Through ethnographic fieldwork and participatory video, I explore the production and mobilization of historical narratives in ‘post-conflict’ Guatemala. More specifically, I focus on the relation between narrativity and political action in indigenous victim-survivor communities in the Cobán region of the Alta Verapaz Department. During my PhD trajectory I gradually developed a participative, filmmaking-based methodology resulting in a performative ethnography of a community filmmaking process.
For the last three years I have been working with the community of Copal AA La Esperanza, a community of 'returnees' threatened by the construction of a hydroelectric dam on its territory. The possible costruction of this dam has opened a discursive space where collective historical narratives are being (re-)negotiated to make land claims and demand historical justice.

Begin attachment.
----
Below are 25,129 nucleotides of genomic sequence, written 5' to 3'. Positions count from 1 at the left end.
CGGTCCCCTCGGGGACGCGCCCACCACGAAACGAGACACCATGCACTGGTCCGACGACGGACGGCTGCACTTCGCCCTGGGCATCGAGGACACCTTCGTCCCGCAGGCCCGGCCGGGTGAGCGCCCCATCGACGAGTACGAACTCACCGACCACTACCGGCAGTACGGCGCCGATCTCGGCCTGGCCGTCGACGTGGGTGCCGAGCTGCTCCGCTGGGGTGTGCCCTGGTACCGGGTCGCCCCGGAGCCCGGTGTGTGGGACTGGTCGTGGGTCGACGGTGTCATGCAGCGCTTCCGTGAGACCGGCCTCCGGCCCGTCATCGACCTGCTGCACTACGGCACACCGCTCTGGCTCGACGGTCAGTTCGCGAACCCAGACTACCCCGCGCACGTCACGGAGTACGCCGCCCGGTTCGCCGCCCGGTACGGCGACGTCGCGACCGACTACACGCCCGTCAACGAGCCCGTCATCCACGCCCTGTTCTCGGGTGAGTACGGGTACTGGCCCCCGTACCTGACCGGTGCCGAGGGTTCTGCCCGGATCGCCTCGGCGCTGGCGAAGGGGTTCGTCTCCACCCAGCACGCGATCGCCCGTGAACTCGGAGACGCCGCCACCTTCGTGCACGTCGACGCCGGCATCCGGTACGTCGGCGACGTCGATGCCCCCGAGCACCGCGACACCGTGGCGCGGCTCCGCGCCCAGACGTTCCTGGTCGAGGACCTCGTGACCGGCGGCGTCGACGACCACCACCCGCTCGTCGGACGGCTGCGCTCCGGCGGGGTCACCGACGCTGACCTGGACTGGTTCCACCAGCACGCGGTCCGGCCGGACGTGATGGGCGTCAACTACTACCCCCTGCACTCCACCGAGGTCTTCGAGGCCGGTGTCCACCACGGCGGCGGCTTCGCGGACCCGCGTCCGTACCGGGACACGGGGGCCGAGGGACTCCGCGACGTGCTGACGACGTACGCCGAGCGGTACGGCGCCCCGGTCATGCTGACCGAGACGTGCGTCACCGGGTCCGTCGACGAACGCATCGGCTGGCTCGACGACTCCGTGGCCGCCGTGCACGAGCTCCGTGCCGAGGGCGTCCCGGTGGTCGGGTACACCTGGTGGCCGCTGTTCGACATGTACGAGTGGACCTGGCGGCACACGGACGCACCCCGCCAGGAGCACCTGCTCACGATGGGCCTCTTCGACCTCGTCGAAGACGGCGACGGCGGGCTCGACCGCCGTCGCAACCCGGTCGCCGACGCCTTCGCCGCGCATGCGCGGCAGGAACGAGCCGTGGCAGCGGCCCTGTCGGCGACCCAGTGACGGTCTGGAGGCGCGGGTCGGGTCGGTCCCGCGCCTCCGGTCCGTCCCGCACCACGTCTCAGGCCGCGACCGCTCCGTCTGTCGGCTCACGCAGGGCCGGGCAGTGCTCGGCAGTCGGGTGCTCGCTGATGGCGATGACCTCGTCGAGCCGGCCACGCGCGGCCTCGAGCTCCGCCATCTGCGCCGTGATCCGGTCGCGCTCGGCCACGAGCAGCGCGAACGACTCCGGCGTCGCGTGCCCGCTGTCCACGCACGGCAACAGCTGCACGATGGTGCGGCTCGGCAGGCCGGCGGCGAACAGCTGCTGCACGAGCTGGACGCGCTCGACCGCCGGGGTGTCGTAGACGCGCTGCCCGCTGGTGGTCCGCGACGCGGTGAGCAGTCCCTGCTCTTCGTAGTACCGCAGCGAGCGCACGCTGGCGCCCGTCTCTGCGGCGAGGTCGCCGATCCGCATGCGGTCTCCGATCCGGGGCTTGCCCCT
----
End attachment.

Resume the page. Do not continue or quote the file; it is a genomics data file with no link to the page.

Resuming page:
Together with Julie Schiltz and Maarten Hendriks, who also experiment with participatory video methods in their research projects, I am the founder of the international Participatory Video Festival (PVF). The festival’s first edition (8-11 May, Ghent) was the beginning of a growing international PV::NETWORK and an established visual and participatory methods tradition at Ghent University. The aim of PVF is to explore the possibilities and value of participatory video for social sciences and to learn from the most innovative and relevant video-using trends in- and outside academia; in participatory action research, visual ethnography, visual arts, activism, advocacy work and so on.